It was during those years I developed a love of reading that would take me away from all the turmoil and uncertainty. I believe that grew into my love for writing. I got married at the age of 19 (which is way too young), after dating my husband for only three months. It was early in the marriage I realized I was in an emotionally abusive marriage. It would be 26 years before I had the courage to move out.
When I had just turned 21, our first daughter was born, then 2 years later our second daughter, Niki, was born. In 1981, when she was almost four, Niki was diagnosed with a brain tumor. After surgery, she contracted Meningitis and was transported to Children’s Hospital in Atlanta. She remained in a coma for three months. When we brought Niki home, she was severely disabled. Shortly after Niki came home, Mother passed away at the age of 54.
When I finally left my abusive marriage, I moved in with my dad, who was then in his 80’s and in poor health. I now had the responsibility of taking care of him and Niki. I took care of both of them for seven years before Dad passed away at the age of 88. By that time, I needed more help with Niki, so I had caregivers around the clock in my home for 8 years. Believe me when I say the stress was tremendous. But I would do it over again as I was able to keep Niki home for those 8 years. During the time of taking care of Niki and Dad, I began writing, which I believe was one of the things that kept me halfway sane—it was great therapy. I was able to write six books during the time of taking care of them.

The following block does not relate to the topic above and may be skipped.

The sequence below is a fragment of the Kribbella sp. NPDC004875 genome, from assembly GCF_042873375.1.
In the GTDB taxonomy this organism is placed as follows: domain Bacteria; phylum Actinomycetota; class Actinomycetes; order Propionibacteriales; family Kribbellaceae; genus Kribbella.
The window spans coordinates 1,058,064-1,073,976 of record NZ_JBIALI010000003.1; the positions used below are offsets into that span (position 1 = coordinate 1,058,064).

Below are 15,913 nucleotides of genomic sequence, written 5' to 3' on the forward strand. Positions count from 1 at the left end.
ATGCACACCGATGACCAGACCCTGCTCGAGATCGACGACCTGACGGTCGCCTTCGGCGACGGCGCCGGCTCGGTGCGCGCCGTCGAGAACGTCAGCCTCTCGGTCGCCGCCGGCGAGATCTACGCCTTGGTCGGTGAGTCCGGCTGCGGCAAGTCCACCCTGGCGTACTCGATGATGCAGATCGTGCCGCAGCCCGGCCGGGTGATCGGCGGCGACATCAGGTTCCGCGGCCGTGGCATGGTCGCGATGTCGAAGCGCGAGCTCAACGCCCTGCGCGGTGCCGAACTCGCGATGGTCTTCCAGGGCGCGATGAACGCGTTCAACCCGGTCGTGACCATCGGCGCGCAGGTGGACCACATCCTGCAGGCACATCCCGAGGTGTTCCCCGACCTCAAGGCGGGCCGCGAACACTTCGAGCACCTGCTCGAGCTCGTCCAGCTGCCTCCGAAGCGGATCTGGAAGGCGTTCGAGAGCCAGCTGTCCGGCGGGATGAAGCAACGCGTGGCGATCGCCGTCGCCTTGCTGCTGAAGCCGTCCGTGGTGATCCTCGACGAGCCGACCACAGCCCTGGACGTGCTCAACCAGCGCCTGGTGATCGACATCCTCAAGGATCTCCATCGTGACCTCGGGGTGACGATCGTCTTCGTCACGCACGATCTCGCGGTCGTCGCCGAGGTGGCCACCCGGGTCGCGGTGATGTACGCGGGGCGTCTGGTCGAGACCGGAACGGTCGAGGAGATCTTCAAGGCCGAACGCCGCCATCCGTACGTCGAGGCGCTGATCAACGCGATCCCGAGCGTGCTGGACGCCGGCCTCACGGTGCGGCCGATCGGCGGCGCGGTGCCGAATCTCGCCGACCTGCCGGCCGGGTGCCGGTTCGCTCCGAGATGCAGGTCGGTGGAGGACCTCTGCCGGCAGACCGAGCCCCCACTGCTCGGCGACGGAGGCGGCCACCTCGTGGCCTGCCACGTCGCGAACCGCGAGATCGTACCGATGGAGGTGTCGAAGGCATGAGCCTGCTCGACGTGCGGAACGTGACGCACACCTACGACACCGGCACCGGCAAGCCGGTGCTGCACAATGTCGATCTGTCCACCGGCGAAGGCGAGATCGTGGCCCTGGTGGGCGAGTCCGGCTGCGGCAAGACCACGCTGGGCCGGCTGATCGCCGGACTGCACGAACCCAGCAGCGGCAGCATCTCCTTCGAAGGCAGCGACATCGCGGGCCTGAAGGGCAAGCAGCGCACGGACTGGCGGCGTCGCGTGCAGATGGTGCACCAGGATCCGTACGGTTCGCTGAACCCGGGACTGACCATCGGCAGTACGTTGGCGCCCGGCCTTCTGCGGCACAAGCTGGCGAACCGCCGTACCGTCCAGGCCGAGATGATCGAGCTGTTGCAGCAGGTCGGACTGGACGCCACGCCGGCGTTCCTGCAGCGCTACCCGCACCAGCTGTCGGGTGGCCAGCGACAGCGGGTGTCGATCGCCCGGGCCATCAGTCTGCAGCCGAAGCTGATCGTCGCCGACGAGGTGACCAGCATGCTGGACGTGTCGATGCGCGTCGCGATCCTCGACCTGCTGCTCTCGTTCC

In 2015, Niki transitioned into a group home where three other young ladies lived. She has been in her home now for seven years. I had been dating a man, Travis, for many years, but because of the tremendous responsibility I had, we waited to get married. When Niki moved into her new home, Travis and I were able to marry, and we’ve now been married for 7 years.
But the story didn’t end with Niki moving into her new home. As with any long-term care facility, there will be stress for the family, because it will never be equal to being at home. The responsibility continues today. Niki is very medically fragile, so again, I never know when she might have a health crisis.